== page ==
'Office Space' debacle: stunned hypnotist leaves audience entranced
|NEWS - OFFWORLD|
Listen very carefully...
In a comic turn reminiscent of the cult Mike Judge comedy Office Space (1999), a hypnotist in Dorset has chosen the most unfortunate moment to need medical attention. Mesmeriser David Days had just put three audience members into a trance during his Friday show at Portland's Royal Manor, when he tripped over an audience member's leg and knocked himself unconscious, leaving his test subjects neither in this world nor the other.
Though the audience was asked to leave the theatre after the accident took place, nothing could be done for the hypnotised guinea pigs in their suggestible state until their Svengali could be roused from his stunned disposition. The BBC reports that the hypnotised audience members were woken shortly after Mr Days was finally brought round, with some difficulty, by his team, and that Days provides a voice recording that can 'unlock' hypnotised subjects in such an emergency, though it's not clear at this stage whether the recording was used.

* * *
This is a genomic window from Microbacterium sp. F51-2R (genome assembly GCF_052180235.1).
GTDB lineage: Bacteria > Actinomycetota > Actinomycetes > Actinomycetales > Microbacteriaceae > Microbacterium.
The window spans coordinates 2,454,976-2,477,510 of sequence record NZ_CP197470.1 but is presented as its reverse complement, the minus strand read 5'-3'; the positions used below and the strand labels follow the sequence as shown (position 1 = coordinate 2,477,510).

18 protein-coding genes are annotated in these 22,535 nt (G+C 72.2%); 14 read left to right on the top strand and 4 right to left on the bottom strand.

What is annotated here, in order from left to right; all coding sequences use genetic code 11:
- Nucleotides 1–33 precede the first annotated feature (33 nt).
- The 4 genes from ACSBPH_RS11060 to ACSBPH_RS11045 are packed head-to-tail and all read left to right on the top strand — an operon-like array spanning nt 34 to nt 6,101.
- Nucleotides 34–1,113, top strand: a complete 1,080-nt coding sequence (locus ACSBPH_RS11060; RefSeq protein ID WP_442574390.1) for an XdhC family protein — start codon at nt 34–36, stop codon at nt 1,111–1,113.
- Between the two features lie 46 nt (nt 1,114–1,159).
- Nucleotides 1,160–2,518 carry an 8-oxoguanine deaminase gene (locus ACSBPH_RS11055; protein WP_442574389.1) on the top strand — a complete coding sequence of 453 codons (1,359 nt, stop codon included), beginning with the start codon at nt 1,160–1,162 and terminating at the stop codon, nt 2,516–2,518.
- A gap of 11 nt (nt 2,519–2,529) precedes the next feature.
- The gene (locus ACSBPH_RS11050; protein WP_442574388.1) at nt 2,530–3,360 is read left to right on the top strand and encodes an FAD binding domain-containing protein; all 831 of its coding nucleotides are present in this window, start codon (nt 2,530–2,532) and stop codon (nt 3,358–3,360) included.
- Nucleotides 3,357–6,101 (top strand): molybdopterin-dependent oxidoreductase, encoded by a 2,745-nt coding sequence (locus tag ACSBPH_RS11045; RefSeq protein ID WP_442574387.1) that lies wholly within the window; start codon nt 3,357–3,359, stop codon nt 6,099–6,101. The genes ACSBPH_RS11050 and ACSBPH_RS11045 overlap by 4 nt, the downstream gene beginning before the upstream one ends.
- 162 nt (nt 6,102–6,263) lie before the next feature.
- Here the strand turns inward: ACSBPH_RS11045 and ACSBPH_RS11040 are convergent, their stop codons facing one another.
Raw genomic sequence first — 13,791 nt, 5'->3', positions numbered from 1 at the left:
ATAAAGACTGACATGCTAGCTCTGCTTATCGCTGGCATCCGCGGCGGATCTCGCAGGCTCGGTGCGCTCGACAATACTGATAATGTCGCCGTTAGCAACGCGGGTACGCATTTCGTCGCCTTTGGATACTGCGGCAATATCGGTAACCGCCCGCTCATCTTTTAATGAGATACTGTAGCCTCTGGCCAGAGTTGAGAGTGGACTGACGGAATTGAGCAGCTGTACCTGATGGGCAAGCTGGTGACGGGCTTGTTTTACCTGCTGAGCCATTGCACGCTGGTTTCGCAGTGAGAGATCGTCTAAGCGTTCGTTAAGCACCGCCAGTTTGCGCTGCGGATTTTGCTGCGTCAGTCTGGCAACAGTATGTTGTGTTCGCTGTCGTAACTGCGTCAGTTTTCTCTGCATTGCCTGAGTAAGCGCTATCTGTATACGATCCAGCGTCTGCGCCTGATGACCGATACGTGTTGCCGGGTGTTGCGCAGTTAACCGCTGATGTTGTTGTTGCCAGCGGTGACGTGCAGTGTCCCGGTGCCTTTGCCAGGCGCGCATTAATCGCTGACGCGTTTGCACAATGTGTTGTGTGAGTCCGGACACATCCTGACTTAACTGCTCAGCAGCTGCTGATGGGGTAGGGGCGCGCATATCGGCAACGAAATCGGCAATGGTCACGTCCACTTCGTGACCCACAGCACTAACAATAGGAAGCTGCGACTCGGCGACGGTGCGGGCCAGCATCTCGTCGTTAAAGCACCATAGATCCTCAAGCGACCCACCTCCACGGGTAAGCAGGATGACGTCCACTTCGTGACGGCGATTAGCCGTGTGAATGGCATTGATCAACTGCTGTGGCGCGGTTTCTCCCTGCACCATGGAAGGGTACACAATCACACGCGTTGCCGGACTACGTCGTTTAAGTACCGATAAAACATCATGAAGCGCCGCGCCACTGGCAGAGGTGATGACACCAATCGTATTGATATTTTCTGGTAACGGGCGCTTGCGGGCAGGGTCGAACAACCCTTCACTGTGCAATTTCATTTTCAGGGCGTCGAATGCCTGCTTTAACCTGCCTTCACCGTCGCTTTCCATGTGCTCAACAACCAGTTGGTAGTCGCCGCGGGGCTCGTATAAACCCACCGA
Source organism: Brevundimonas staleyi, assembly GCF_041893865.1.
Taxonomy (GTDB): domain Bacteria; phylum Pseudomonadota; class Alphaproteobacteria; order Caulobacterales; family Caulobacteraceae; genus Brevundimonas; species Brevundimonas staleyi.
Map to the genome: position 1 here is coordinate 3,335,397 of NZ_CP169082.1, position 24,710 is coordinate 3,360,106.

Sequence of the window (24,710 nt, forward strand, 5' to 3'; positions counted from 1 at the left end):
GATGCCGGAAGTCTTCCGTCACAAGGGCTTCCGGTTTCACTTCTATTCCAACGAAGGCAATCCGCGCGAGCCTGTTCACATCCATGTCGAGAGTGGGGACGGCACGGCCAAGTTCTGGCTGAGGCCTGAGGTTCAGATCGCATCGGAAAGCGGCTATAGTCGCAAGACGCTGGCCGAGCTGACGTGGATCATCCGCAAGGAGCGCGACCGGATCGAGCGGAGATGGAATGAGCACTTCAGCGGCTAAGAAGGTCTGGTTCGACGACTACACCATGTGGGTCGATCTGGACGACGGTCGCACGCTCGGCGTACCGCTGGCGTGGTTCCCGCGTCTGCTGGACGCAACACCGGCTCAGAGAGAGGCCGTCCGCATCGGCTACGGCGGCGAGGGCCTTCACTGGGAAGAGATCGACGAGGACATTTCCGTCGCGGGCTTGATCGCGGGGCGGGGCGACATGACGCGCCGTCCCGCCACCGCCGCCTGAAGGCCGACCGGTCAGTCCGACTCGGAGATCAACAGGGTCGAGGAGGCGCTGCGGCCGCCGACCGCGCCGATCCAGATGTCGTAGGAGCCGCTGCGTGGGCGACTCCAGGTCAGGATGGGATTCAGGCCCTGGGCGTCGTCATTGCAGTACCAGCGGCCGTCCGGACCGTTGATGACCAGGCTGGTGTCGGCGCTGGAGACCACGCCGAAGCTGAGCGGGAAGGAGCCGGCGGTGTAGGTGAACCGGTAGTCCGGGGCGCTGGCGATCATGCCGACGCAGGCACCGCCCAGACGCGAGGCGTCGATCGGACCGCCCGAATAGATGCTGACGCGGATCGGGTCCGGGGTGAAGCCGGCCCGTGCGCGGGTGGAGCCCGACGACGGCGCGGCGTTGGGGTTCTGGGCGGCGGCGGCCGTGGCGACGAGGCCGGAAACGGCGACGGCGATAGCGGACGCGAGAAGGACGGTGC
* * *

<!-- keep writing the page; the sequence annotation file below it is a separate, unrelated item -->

Day's manager Tara Nix said "Three people were left on stage but we always have a back-up tape and a back-up hypnotist to step in if needed." David Days later wrote on his Facebook page "A little bruised, but that's all. Thanks for your support tonight, it was a great show with some great volunteers".
An audience member said "He was pulled from stage and there was loads of commotion from a number of people backstage including one man who ran to the other side of the stage to get a first aid kit. At first the audience, including us, found it very funny and thought it was part of the act, but as time went on we began to realise that it was not part of the show and he had actually hurt himself...At this point we become very worried not only for David Days but also the guests that were onstage oblivious to anything as they were still hypnotised...They simply just sat there 'asleep'."
In Office Space, oppressed desk-jockey Ron Livingston is put into a trance by therapeutic hypnotist Mike McShane, who promptly has a heart attack and dies, leaving Livingston without any means of remembering that he hates his life. He then goes on to turn his career on his head, date Jennifer Aniston and defeat the evil office tyrant Lumbergh - a classic turn by Gary Cole.
There aren't many known examples of the real impact of unbroken hypnotic state, though the Office Space hypothesis - that it just 'wears off' over time - seems pretty credible. Edgar Allen Poe's chilling 1845 short story The Facts in the Case of M. Valdemar deals with a dying man who is hypnotised just at the point of death, and then kept from death by that means.
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